Two redwork tea towels are now complete. I decided to add a little edge finish to the bottom of each one to give it a bit more pizazz, and I like how they turned out. If you like these two patterns, you can find them here and here. The patterns come from Doe-c-Doe who is a blogger and contributor at the Hoop Love Vintage Transfers. If you love to embroider, you really ought to become a member of this group. Fantastic vintage patterns are shared. I'm hoping the links to the two transfers come up for you. You may be asked to join Hoop Love in order to see them.
Did you know that beginning in the 1880s women had been willing to pay extra for Turkey Red thread for redwork embroidery because unlike most colors, it was colorfast? Turkey Red was more than just a color though, it was a dye process that produced the cool (blueish) red color that didn't bleed and was most desired by quilters and needle workers. Here's a quote about the dye process for your enjoyment.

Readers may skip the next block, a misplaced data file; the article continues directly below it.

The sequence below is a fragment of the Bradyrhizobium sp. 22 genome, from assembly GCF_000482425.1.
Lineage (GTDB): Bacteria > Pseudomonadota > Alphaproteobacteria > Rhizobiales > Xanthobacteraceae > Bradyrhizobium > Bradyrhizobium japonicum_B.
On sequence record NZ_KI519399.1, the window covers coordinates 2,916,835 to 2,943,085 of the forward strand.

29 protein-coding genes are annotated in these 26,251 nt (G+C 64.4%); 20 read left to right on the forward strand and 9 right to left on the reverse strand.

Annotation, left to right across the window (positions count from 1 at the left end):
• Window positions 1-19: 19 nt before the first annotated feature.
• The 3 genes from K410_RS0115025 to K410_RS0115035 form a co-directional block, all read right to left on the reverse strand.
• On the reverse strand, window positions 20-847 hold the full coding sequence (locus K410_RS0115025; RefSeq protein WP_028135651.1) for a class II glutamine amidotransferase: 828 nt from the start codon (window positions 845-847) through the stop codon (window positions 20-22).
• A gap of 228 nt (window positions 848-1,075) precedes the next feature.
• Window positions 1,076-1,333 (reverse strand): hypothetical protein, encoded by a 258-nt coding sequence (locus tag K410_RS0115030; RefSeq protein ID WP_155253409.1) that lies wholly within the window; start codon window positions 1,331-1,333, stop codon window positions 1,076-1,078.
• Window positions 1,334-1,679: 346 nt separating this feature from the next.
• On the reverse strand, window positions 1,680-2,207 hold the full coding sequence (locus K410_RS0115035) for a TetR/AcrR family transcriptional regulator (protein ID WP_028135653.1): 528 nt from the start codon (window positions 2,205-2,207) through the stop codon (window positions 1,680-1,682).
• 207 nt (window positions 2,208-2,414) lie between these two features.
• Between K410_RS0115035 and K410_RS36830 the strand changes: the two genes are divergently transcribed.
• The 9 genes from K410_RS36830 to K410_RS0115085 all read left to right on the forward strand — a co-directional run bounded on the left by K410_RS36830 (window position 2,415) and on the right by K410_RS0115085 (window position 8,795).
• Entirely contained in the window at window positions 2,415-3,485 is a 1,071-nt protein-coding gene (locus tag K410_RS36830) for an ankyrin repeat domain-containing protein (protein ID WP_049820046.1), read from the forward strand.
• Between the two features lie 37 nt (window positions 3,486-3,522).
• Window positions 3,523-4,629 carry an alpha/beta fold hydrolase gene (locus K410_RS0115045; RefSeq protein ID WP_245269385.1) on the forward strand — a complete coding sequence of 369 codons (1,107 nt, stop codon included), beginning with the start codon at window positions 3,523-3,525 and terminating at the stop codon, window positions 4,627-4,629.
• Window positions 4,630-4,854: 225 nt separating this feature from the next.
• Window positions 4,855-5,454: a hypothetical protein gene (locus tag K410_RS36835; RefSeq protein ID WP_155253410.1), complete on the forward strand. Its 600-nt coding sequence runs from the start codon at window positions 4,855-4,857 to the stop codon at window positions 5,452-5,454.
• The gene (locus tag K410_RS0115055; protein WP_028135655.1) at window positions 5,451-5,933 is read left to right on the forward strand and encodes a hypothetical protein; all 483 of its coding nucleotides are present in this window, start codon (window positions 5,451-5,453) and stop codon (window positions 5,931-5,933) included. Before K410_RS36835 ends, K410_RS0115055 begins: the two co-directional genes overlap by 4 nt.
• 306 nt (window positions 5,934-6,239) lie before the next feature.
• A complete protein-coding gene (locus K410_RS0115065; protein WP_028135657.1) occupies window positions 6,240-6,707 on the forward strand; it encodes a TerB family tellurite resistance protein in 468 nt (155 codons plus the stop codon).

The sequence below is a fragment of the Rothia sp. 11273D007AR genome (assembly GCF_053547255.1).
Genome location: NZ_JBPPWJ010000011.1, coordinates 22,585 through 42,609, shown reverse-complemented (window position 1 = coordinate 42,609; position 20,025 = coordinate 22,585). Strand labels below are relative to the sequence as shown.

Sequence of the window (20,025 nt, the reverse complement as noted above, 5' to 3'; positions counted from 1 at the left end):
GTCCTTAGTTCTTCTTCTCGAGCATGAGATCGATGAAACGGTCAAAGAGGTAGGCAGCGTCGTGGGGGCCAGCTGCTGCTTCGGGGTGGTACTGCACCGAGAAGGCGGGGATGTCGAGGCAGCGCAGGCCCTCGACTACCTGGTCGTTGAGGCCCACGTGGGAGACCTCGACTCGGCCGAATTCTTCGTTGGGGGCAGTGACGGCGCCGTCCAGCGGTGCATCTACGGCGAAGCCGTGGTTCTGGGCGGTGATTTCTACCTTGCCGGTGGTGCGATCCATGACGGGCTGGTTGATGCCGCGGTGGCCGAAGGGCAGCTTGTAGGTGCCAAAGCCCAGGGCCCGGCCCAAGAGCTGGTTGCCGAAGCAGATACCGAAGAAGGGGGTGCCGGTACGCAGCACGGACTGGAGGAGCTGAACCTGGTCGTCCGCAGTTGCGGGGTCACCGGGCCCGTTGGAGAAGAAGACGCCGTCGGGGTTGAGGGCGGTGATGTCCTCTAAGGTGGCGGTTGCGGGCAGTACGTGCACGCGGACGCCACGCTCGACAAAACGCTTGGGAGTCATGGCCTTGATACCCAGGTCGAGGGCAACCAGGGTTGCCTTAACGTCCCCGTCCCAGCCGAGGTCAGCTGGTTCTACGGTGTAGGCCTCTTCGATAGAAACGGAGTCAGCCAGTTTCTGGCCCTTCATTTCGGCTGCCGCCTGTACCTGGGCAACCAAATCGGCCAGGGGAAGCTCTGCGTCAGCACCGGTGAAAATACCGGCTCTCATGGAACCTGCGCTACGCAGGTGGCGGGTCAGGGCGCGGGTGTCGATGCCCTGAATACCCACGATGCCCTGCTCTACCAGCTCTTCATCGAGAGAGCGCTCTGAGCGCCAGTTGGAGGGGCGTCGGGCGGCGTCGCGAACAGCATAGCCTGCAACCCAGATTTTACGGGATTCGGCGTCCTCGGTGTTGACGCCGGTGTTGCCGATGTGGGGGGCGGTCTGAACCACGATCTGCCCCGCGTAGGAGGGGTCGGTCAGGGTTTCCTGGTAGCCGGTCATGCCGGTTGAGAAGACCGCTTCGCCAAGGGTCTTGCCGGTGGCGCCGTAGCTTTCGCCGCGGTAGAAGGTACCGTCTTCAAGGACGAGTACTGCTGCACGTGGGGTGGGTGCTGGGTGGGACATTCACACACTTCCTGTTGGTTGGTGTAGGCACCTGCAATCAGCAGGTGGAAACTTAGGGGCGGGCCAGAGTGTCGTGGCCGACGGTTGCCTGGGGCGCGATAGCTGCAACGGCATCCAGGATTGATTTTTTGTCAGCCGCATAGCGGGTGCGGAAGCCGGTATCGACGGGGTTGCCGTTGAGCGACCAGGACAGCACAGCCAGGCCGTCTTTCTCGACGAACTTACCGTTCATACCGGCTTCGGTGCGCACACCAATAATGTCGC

...involved thoroughly cleansing the yarn or cloth by boiling with alkali; steeping in rancid olive or castor oil, soda and cow or sheep dung, mordanting with alum and sumac; dyeing in a batch of madder, ox blood and chalk; finally, washing to brighten the colour. In the early nineteenth century the process could take three weeks or more.For more history on redwork embroidery, click here, and if you'd like to know more about Turkey Red, click here. I like to use the DMC Perle Cotton red #321 in size 8 for my redwork, and it doesn't have any manure odor or rancid oil flavor. Thank you, God, for technology!
For excellent quality flour sack towels, click American Chair.